[Python-Dev] Semantics of __int__(), __index__()
hrvoje.niksic at avl.com
Thu Apr 4 11:39:35 CEST 2013
> On Wed, Apr 3, 2013 at 6:47 AM, Hrvoje Niksic <hrvoje.niksic at avl.com> wrote:
>> It seems like a good feature that an __int__ implementation can choose to
>> return an int subclass with additional (and optional) information. After
>> all, int subclass instances should be usable everywhere where ints are,
>> including in C code.
> Unless you want to try to use the concrete C-API in CPython. In my
> experience the concrete API is not very subclass friendly.
> Using it with subclasses is an outright bug (except as part of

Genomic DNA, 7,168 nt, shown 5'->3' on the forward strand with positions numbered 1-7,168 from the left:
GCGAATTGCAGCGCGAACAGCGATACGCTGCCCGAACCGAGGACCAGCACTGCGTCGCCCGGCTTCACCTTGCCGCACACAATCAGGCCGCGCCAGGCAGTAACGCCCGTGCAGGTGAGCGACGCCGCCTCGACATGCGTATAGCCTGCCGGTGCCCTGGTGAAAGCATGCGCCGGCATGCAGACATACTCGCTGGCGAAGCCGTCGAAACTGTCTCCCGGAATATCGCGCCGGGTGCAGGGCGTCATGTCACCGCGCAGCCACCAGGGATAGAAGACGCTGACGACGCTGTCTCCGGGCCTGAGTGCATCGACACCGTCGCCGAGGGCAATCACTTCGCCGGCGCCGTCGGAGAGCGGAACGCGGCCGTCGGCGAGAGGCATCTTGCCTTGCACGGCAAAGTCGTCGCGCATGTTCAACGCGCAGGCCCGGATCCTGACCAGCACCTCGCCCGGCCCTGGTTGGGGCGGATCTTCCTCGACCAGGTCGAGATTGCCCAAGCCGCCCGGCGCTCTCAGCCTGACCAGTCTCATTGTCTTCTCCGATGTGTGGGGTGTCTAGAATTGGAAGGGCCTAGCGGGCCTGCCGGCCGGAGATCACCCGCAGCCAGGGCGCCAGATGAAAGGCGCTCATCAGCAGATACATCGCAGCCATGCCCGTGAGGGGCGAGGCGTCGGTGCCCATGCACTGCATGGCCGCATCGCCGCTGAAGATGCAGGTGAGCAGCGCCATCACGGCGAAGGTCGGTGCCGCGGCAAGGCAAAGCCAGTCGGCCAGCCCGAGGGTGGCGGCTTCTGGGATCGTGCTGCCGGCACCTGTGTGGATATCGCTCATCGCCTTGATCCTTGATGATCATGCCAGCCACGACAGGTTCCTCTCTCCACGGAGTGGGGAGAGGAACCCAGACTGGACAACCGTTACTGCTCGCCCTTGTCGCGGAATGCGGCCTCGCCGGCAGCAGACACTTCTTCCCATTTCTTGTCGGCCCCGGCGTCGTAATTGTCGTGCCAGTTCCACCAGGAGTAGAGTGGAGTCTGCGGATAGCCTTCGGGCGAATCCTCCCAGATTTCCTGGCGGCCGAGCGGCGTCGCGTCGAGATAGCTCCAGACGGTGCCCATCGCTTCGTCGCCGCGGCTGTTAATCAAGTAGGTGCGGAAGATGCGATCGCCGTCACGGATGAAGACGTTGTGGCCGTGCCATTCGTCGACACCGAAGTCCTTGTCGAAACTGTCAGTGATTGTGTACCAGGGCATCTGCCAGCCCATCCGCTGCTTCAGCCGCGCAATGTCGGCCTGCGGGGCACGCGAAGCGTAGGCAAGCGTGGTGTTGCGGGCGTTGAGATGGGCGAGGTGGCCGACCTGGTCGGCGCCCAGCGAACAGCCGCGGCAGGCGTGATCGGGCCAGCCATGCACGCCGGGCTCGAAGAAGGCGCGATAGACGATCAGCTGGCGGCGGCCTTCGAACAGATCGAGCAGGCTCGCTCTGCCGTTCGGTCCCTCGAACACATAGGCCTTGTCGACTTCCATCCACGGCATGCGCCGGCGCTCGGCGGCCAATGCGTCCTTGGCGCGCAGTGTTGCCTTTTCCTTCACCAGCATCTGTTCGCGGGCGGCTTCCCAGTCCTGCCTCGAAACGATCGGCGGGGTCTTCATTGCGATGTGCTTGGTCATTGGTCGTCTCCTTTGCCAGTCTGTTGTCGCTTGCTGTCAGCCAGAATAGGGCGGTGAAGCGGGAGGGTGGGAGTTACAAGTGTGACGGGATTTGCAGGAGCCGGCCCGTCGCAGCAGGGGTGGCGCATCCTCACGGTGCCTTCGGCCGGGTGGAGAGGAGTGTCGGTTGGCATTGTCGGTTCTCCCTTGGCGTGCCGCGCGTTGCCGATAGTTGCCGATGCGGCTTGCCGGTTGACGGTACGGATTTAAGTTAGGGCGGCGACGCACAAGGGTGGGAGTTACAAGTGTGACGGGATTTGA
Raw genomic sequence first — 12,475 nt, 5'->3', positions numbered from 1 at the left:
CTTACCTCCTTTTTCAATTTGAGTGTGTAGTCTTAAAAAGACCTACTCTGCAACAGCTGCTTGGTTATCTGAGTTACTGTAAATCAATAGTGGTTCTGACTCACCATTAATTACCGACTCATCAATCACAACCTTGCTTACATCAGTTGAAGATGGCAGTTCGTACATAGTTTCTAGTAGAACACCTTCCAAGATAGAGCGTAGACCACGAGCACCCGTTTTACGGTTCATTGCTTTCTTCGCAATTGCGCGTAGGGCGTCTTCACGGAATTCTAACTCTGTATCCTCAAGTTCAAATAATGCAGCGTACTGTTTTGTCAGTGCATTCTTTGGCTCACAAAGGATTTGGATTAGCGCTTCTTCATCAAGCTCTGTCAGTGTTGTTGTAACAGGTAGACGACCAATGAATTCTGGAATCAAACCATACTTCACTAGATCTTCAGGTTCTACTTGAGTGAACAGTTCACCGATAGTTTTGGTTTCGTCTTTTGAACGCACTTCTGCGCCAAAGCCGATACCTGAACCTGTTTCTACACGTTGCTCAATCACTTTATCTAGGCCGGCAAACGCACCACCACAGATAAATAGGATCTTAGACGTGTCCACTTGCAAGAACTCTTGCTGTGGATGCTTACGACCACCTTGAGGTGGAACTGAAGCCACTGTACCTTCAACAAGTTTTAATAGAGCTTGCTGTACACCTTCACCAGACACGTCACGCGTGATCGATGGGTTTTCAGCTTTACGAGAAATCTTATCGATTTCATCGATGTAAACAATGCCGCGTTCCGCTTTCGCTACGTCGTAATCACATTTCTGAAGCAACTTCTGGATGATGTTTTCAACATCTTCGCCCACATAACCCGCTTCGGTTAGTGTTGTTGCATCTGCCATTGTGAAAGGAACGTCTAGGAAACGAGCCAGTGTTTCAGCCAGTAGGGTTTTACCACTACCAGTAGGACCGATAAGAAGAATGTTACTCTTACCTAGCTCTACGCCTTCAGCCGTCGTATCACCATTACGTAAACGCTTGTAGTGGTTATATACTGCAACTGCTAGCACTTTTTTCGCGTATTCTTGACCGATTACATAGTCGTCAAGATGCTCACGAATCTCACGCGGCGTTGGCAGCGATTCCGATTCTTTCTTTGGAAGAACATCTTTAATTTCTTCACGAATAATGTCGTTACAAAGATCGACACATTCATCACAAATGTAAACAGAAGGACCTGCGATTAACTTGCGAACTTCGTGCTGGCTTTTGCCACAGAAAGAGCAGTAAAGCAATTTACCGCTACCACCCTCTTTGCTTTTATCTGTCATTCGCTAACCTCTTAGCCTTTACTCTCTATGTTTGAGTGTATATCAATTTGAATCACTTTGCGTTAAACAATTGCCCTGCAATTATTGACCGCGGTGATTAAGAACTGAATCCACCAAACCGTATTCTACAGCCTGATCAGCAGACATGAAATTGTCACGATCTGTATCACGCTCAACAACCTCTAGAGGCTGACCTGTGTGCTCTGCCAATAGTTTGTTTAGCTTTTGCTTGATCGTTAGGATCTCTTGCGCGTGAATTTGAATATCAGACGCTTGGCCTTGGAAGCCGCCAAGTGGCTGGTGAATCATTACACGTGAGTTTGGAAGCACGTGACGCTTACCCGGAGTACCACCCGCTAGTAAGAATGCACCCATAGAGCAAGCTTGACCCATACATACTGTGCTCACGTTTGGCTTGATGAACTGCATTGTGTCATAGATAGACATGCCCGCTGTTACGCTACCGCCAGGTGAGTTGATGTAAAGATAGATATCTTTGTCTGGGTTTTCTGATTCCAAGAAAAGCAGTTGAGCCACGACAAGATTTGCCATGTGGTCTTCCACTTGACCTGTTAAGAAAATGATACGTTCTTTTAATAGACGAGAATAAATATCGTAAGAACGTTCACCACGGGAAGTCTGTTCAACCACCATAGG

> a subclass implementation).
This is true for mutable objects like dicts and lists where calling
things like PyDict_SetItem will happily circumvent the object.
But for ints and floats, all that the C code really cares about is the
object's intrinsic value as returned by PyLong_AS_LONG and friends,
which is constant and unchangeable by subclasses.
The typical reason to subclass int is to add more information or new
methods on the instance, not to break basic arithmetic. Doing anything
else breaks subtitutability and is well outside the realm of "consenting
adults". Someone who wants to change basic arithmetic is free to
implement an independent int type.
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